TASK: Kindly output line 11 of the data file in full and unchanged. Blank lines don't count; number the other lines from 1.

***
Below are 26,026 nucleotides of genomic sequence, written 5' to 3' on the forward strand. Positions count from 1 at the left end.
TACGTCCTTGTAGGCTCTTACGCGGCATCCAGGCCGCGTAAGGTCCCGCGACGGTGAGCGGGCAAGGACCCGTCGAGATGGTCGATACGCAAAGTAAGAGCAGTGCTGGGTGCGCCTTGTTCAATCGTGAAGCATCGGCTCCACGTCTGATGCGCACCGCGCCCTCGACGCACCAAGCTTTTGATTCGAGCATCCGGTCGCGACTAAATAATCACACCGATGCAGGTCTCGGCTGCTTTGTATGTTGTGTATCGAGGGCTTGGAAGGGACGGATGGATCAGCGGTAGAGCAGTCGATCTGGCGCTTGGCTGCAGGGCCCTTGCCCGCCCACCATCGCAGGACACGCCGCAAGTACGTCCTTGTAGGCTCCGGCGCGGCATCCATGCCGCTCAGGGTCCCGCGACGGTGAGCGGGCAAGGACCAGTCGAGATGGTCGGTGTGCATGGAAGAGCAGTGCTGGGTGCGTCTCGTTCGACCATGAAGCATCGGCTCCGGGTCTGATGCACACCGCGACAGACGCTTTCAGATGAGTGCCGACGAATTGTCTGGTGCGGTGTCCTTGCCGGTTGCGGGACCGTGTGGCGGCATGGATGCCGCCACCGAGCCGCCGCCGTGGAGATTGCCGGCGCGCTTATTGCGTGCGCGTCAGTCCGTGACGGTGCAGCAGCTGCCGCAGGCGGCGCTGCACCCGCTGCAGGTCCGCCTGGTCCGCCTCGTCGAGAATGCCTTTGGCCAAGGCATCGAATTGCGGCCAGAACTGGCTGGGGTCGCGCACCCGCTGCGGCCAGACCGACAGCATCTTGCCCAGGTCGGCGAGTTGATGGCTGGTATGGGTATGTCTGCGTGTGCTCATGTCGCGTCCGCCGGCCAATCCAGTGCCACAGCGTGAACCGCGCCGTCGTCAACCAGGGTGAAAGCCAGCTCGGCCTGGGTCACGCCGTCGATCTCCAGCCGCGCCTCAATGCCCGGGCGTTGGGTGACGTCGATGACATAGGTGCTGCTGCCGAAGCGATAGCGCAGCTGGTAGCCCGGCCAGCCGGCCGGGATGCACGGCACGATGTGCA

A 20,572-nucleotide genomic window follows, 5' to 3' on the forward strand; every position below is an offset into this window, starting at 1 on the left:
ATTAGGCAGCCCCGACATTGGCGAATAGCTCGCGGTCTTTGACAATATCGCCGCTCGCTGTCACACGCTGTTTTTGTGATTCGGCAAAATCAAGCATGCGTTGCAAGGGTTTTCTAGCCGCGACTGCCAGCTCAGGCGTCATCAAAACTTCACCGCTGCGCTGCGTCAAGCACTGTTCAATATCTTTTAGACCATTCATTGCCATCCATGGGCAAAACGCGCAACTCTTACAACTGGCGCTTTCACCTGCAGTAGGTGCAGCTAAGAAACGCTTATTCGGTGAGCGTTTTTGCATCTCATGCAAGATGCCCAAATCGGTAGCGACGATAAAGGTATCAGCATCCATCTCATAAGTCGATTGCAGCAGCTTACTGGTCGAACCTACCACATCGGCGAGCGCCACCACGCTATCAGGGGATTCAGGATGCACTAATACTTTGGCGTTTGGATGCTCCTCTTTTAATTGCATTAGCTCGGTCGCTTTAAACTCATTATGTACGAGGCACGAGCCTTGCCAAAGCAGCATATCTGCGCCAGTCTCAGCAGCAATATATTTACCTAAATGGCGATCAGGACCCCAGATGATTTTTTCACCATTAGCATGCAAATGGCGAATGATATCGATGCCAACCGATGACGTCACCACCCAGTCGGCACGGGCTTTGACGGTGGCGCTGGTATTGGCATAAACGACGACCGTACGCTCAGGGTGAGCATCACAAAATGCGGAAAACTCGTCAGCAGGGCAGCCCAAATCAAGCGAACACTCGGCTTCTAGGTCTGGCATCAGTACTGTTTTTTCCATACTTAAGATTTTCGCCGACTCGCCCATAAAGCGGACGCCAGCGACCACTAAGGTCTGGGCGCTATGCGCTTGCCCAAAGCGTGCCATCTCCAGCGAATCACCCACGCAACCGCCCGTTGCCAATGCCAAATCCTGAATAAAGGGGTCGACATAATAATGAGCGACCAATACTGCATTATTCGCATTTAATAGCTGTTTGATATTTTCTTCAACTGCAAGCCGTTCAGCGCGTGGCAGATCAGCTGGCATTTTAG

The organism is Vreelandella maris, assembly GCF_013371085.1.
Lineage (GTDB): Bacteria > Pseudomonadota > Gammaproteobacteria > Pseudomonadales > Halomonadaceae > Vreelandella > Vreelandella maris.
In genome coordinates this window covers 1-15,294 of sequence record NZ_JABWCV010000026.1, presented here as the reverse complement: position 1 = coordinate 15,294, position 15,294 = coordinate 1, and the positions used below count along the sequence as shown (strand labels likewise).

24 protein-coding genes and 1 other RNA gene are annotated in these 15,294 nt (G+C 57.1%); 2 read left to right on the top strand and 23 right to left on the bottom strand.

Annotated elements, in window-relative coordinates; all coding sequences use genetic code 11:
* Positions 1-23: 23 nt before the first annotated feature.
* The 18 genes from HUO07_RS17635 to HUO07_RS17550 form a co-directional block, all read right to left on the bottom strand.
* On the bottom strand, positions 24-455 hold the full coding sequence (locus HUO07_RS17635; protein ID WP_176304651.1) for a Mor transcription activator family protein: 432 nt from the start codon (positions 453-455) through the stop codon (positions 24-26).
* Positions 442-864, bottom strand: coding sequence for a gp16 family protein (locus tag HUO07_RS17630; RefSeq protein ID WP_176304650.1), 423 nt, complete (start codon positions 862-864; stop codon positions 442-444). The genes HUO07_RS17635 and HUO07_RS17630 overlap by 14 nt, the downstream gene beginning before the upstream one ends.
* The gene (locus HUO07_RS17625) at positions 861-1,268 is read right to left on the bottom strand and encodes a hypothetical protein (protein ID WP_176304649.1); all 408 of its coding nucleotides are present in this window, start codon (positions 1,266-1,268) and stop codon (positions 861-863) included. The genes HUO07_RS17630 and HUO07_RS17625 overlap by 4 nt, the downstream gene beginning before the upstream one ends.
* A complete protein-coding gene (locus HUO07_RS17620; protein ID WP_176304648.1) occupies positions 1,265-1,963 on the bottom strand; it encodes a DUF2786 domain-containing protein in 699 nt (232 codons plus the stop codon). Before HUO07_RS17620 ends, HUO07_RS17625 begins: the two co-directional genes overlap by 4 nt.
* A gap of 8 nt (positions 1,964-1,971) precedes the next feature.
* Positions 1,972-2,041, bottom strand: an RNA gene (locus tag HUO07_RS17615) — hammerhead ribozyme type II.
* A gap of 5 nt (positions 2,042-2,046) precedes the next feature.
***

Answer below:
* The 18 genes from HUO07_RS17635 to HUO07_RS17550 form a co-directional block, all read right to left on the bottom strand.